Joris Kluivers

I like to build software.

Cocoa UI Spit & Polish

When playing with Interface Builder to create a UI for my application I sometimes run into the problem of trying to recreate a visual element used in Apple software. There are a lot of buttons and gradients used repeatedly in several Apple applications. When adding buttons with similar functionality I try to use the same artwork Apple uses for consistency.

The problem is that most of the buttons for example are custom designed by Apple and are not available by drag-n-drop in Interface builder.

So here is a collection of some images and custom classes that can be used for free in you application to add the spit and polish that makes your application look like a real Apple application. (Be sure to read the licenses for the specifics on copyrights).

An effort to give developers guidelines for replicated Apple interface elements was started under the name IndieHIG:
The IndieHIG Wiki is a place where developers and UI designers can come together to create a new set of Human Interface Guidelines to supplement Appleā€™s guidelines. Apple has neglected to update their HIG with modern UI designs and controls, so developers have been forced to replicate these UI elements on their own to keep their applications from looking dated. Since each developer has slightly different implementations of these elements, it has resulted in a fairly inconsistent look and feel for Mac OS users.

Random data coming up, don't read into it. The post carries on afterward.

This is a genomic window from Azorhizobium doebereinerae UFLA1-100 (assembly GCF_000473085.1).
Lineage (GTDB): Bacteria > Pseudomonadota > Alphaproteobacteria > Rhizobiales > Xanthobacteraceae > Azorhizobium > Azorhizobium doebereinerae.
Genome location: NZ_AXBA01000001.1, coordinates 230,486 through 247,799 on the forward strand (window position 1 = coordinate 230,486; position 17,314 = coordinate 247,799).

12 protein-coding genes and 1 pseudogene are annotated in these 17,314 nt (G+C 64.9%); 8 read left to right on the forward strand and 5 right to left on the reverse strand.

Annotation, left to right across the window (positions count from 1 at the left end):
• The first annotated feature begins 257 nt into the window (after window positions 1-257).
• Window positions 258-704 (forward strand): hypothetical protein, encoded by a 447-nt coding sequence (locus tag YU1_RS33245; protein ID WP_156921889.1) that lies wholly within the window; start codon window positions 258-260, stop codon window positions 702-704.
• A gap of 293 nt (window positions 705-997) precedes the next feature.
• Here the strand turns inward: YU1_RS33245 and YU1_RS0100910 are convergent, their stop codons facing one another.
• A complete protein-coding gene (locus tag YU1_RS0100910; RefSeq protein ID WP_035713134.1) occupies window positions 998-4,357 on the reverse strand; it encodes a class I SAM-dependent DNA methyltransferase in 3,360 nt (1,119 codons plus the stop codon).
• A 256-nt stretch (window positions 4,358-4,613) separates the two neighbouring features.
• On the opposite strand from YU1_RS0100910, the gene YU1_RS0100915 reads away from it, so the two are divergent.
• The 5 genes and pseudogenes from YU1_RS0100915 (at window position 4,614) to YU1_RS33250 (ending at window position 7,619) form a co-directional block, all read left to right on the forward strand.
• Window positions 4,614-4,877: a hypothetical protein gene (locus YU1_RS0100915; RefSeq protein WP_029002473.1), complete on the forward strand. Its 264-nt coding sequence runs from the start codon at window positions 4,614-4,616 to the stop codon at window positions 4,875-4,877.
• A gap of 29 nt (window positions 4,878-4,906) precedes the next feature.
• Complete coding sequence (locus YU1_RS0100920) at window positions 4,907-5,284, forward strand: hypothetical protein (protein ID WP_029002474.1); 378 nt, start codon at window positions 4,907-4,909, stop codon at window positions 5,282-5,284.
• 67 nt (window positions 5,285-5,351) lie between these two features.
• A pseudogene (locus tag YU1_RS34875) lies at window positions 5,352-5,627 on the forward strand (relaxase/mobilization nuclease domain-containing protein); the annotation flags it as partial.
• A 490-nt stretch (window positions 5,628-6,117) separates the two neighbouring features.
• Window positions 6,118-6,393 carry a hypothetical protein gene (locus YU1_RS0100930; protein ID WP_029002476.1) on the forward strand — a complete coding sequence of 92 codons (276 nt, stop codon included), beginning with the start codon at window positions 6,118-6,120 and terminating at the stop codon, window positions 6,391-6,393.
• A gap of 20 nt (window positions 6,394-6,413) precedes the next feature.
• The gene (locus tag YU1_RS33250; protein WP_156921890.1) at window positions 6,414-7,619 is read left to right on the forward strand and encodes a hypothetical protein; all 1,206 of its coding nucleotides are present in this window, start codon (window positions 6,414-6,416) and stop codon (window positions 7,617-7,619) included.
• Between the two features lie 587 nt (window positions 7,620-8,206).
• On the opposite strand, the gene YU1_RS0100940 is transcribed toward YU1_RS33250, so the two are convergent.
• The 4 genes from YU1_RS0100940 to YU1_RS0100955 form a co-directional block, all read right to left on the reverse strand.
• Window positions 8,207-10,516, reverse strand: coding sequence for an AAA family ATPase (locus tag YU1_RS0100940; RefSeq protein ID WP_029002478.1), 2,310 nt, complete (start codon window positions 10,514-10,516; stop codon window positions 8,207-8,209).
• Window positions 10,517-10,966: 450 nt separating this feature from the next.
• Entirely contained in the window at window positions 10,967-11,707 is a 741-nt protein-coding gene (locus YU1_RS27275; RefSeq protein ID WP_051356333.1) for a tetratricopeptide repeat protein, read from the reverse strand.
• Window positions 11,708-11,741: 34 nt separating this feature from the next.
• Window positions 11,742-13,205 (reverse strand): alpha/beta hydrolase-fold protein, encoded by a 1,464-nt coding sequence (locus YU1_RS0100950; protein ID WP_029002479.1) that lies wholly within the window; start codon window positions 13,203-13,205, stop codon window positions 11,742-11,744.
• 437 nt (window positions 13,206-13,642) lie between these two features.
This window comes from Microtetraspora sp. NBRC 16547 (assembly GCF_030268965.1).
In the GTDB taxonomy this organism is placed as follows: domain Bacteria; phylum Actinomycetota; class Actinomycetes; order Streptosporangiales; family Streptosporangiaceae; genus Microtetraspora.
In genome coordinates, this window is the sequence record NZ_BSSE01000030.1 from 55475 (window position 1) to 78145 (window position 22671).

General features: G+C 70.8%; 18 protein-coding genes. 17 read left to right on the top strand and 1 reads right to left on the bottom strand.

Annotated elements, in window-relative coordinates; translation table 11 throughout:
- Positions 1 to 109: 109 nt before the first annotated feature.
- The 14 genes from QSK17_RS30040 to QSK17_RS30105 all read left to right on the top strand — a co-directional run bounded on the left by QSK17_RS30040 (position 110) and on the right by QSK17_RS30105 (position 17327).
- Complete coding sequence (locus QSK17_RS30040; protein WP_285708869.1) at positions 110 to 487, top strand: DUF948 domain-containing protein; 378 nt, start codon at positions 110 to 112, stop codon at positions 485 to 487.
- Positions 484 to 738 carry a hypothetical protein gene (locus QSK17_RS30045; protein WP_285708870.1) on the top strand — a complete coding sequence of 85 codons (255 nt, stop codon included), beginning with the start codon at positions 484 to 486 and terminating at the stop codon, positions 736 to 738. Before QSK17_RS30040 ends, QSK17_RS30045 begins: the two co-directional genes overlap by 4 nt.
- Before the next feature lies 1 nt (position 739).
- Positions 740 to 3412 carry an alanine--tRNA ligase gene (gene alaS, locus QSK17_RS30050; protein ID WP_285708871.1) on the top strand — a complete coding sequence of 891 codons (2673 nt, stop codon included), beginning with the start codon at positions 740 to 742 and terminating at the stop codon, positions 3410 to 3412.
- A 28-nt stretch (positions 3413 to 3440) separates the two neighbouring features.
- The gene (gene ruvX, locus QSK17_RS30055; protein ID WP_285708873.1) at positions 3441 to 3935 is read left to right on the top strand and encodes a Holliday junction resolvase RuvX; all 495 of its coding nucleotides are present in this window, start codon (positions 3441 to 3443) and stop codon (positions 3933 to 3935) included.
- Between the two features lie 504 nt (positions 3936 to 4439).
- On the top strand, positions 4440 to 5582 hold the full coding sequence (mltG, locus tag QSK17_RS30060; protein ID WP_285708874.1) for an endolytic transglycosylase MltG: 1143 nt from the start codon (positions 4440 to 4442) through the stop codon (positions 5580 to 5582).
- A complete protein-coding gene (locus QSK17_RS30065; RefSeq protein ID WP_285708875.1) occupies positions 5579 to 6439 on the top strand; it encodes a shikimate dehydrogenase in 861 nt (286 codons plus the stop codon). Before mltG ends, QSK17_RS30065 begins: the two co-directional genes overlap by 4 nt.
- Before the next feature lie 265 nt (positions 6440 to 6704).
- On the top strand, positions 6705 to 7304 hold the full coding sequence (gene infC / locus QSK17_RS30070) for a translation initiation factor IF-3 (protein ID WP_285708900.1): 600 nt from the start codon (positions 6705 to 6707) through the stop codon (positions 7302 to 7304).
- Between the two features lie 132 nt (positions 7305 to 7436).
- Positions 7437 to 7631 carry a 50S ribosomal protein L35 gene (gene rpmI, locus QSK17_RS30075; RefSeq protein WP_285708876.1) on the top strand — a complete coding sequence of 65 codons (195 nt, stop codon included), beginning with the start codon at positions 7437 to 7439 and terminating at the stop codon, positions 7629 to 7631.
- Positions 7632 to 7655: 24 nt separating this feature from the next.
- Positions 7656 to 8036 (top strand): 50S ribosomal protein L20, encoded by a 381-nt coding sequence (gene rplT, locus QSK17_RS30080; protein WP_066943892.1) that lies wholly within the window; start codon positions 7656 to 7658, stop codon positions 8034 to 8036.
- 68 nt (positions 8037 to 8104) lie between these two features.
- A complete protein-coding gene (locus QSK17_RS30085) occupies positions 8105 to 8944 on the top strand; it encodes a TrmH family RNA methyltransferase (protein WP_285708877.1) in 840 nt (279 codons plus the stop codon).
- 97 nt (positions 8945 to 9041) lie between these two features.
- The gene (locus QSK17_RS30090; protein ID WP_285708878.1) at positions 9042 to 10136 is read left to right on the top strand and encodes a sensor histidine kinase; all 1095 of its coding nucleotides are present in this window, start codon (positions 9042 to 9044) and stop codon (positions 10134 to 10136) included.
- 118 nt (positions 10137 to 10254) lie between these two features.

Maybe it’s an idea to provide implementations of interface elements that follow these guidelines? For example the Polished Metal page describes the properties of a currect Polished window, for wich an implementation already exists in the form of TunesWindow.

I’m currently working on an implementation of a RuleEditor as used by the Finder to create smart folders:

When finished I’ll document the properties of a rule editor in the IndieHIG and publish the sources of this class.



I would like to mention a similar open source project I am working on.

There is an example with NSTextField as the right expression but it virtually supports any control (stepper, date-picker ..) via the delegate object.
Mark Stultz
I’m still tackling the same type of thing. My rules need to support external plug-ins. These can add more entries to the popup lists, as well as other control inputs (additional popups, textfields, steppers, date-pickers, etc).

I need to dedicate some more thought on this, but I did decide against using the NSTableViews. I don’t believe the live-resize handles the way I want it do.
Joris Kluivers
I’m currently using my own NSView subclass, and another NSCell subclass that draws the rules and buttons within the rules. Probably not the best way to approach this, because I miss out on some functionality provided by NSTableView, but it does work.

I’m still strugling with the data structures for the rules created by the rule view. Any thoughts on how to handle this? I’m currently using a delegate for example that provides the searchable properties (nsarray of strings) that goes into the first popup.
Mark Stultz
I guess I should have stated the question was in reference to your Rule Editor.

I’m in the process of creating one. I’ve seen some implementations with table views, and so I’m curious if you are also purusing this route.
Mark Stultz
are you using a nstableview for this?